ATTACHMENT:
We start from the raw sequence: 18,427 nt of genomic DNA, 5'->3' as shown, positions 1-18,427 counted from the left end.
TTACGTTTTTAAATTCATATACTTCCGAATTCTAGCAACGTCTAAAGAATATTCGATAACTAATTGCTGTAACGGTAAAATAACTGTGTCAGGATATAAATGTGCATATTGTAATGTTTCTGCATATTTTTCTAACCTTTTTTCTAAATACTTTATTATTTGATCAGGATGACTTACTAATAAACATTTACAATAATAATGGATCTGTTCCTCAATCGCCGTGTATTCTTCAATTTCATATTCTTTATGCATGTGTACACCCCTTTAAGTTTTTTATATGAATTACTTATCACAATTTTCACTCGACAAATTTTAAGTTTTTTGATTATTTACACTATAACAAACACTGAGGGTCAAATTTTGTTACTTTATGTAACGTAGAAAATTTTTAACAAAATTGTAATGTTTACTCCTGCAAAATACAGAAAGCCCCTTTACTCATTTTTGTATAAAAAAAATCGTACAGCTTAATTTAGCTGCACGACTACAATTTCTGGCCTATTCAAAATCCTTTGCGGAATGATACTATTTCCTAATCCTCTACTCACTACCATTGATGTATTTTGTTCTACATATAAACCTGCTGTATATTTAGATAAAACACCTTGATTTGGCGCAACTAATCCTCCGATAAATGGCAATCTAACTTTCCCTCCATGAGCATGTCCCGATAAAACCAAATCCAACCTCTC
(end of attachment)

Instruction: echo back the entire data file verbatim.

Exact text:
We start from the raw sequence: 18,427 nt of genomic DNA, 5'->3' as shown, positions 1-18,427 counted from the left end.
TTACGTTTTTAAATTCATATACTTCCGAATTCTAGCAACGTCTAAAGAATATTCGATAACTAATTGCTGTAACGGTAAAATAACTGTGTCAGGATATAAATGTGCATATTGTAATGTTTCTGCATATTTTTCTAACCTTTTTTCTAAATACTTTATTATTTGATCAGGATGACTTACTAATAAACATTTACAATAATAATGGATCTGTTCCTCAATCGCCGTGTATTCTTCAATTTCATATTCTTTATGCATGTGTACACCCCTTTAAGTTTTTTATATGAATTACTTATCACAATTTTCACTCGACAAATTTTAAGTTTTTTGATTATTTACACTATAACAAACACTGAGGGTCAAATTTTGTTACTTTATGTAACGTAGAAAATTTTTAACAAAATTGTAATGTTTACTCCTGCAAAATACAGAAAGCCCCTTTACTCATTTTTGTATAAAAAAAATCGTACAGCTTAATTTAGCTGCACGACTACAATTTCTGGCCTATTCAAAATCCTTTGCGGAATGATACTATTTCCTAATCCTCTACTCACTACCATTGATGTATTTTGTTCTACATATAAACCTGCTGTATATTTAGATAAAACACCTTGATTTGGCGCAACTAATCCTCCGATAAATGGCAATCTAACTTTCCCTCCATGAGCATGTCCCGATAAAACCAAATCCAACCTCTC